Symptoms: Similar to humans - vomiting, wobbly legs, increased thirst, lethargy, disorientation, shallow breathing and in severe cases, seizures and loss of consciousness.
Some of us love a glass of wine or a pint of beer every now and then - but whatever you do, don’t let your pup join in the fun. Dogs, because they’re smaller, have a much lower tolerance to alcohol than we do. On top of this, they’re not used to drinking alcohol at all - so it can lead to some pretty scary consequences.
Symptoms: Weakness, difficulty or inability to walk, vomiting, depression, increased body temperature.
Macadamia nuts are the mystery of foods which are poisonous to dogs - it’s still unknown what actually causes them to be toxic to canines. You shouldn’t give these nuts to your pup at all - unfortunately, even a small amount can cause poisoning.
Grapes and raisins
Symptoms: Vomiting, diarrhoea, loss of appetite, lethargy, weakness, abdominal pain, dehydration, foul breath, ulcers, seizures, coma.
We’ve found another mystery in the foods which are poisonous to dogs! Grapes and raisins are known to make dogs extremely ill - but nobody yet knows why. Even a handful of these tasty fruits can lead to toxicity in dogs. No nibbles allowed!
Coffee & other caffeinated drinks
Symptoms: Increased heart rate, hyperactivity, restlessness, loss of muscle control, seizures, diarrhoea.
While you might need a coffee to wake you up come morning, the same can’t be said for your dog. Caffeine, no matter what form it takes, is extremely toxic to dogs. Whether it’s a cup of tea, a cold cup of milky coffee or an energy drink, your pooch could become seriously ill - sorry pup, no latte’s today!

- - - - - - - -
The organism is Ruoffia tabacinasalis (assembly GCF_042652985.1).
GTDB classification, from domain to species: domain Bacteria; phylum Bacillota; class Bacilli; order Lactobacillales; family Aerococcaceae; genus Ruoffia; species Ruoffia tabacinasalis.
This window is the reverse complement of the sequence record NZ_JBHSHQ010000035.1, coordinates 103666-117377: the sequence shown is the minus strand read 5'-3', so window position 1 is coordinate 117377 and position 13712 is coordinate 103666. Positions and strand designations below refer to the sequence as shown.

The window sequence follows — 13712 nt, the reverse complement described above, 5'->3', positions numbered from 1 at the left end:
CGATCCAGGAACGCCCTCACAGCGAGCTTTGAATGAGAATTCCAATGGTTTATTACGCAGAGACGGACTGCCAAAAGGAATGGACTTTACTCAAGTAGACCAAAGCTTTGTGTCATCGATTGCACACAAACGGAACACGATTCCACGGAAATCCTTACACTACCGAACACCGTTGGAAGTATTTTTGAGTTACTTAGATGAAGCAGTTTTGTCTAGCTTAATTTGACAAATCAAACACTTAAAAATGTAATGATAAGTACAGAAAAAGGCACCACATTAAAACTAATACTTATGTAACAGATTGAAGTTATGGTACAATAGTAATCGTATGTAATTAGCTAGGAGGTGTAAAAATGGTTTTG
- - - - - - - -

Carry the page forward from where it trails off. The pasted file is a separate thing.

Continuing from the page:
Symptoms: Bloatedness, drooling, vomiting, panting, loss of bladder control, behavioural changes.
If you’ve ever made bread, you’ll know exactly what happens to yeast - it rises. And when yeast enters the moist, warm environment which is your dog's stomach, it’ll do exactly that. This causes an intense bloating which can rupture the stomach lining and damage the cardiovascular system. It’s as scary as it sounds - if your pup gulps any yeast, get them to the vet ASAP.
Symptoms: Vomiting, gagging, excessive water drinking, coughing, pacing, abdominal pain, bloody stools, constipation, loss of appetite.
Everyone knows that dogs love a bone... right? Well, it's technically true - but cooked bones are actually extremely dangerous for your pup. If you've cooked up a roast, don't be tempting to give your dog one of the bones once cooked.
Cooking bones makes them more brittle - meaning they could easily break teeth, cause mouth injuries, get stuck in the stomach, intestines or windpipe or cause rectal bleeding. On top of this, cooking removes all the nutrition of the bones, so they're pretty much pointless anyway - avoid, avoid, avoid!
So, now you know the 10 most common foods which are poisonous to dogs, you can keep your pooch safe! This is by no means an exhaustive list - always check whether individual foods are safe for your dog before allowing them to eat them.